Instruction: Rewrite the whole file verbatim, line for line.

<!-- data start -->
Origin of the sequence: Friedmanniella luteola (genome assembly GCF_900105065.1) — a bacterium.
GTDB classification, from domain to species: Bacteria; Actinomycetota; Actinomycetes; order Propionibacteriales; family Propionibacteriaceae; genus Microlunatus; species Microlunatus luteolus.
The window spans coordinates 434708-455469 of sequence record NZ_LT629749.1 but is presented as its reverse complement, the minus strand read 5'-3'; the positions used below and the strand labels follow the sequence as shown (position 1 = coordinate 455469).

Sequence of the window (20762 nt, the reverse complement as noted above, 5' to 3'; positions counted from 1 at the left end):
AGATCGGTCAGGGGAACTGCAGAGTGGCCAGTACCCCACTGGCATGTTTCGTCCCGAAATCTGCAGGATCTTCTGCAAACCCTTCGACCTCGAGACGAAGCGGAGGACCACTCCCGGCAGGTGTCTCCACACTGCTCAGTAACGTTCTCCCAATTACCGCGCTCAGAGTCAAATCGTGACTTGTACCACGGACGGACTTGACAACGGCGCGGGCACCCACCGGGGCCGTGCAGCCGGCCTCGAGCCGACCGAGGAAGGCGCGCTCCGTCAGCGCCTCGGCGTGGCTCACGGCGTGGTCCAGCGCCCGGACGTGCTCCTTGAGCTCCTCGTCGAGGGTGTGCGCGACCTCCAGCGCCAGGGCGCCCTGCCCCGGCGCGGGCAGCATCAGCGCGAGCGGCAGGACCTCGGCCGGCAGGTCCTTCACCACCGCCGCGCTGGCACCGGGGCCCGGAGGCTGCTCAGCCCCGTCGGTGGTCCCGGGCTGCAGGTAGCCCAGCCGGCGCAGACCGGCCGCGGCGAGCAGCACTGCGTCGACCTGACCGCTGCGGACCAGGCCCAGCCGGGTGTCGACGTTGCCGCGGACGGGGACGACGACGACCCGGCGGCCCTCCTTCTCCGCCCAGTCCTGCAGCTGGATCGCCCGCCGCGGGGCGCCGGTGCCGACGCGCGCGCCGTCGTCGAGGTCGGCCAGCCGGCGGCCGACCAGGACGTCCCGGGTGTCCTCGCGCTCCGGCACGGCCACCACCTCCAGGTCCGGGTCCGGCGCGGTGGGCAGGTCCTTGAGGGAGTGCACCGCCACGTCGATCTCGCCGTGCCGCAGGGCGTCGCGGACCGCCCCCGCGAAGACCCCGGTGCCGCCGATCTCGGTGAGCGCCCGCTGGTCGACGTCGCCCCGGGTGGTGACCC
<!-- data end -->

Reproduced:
Origin of the sequence: Friedmanniella luteola (genome assembly GCF_900105065.1) — a bacterium.
GTDB classification, from domain to species: Bacteria; Actinomycetota; Actinomycetes; order Propionibacteriales; family Propionibacteriaceae; genus Microlunatus; species Microlunatus luteolus.
The window spans coordinates 434708-455469 of sequence record NZ_LT629749.1 but is presented as its reverse complement, the minus strand read 5'-3'; the positions used below and the strand labels follow the sequence as shown (position 1 = coordinate 455469).

Sequence of the window (20762 nt, the reverse complement as noted above, 5' to 3'; positions counted from 1 at the left end):
AGATCGGTCAGGGGAACTGCAGAGTGGCCAGTACCCCACTGGCATGTTTCGTCCCGAAATCTGCAGGATCTTCTGCAAACCCTTCGACCTCGAGACGAAGCGGAGGACCACTCCCGGCAGGTGTCTCCACACTGCTCAGTAACGTTCTCCCAATTACCGCGCTCAGAGTCAAATCGTGACTTGTACCACGGACGGACTTGACAACGGCGCGGGCACCCACCGGGGCCGTGCAGCCGGCCTCGAGCCGACCGAGGAAGGCGCGCTCCGTCAGCGCCTCGGCGTGGCTCACGGCGTGGTCCAGCGCCCGGACGTGCTCCTTGAGCTCCTCGTCGAGGGTGTGCGCGACCTCCAGCGCCAGGGCGCCCTGCCCCGGCGCGGGCAGCATCAGCGCGAGCGGCAGGACCTCGGCCGGCAGGTCCTTCACCACCGCCGCGCTGGCACCGGGGCCCGGAGGCTGCTCAGCCCCGTCGGTGGTCCCGGGCTGCAGGTAGCCCAGCCGGCGCAGACCGGCCGCGGCGAGCAGCACTGCGTCGACCTGACCGCTGCGGACCAGGCCCAGCCGGGTGTCGACGTTGCCGCGGACGGGGACGACGACGACCCGGCGGCCCTCCTTCTCCGCCCAGTCCTGCAGCTGGATCGCCCGCCGCGGGGCGCCGGTGCCGACGCGCGCGCCGTCGTCGAGGTCGGCCAGCCGGCGGCCGACCAGGACGTCCCGGGTGTCCTCGCGCTCCGGCACGGCCACCACCTCCAGGTCCGGGTCCGGCGCGGTGGGCAGGTCCTTGAGGGAGTGCACCGCCACGTCGATCTCGCCGTGCCGCAGGGCGTCGCGGACCGCCCCCGCGAAGACCCCGGTGCCGCCGATCTCGGTGAGCGCCCGCTGGTCGACGTCGCCCCGGGTGGTGACCC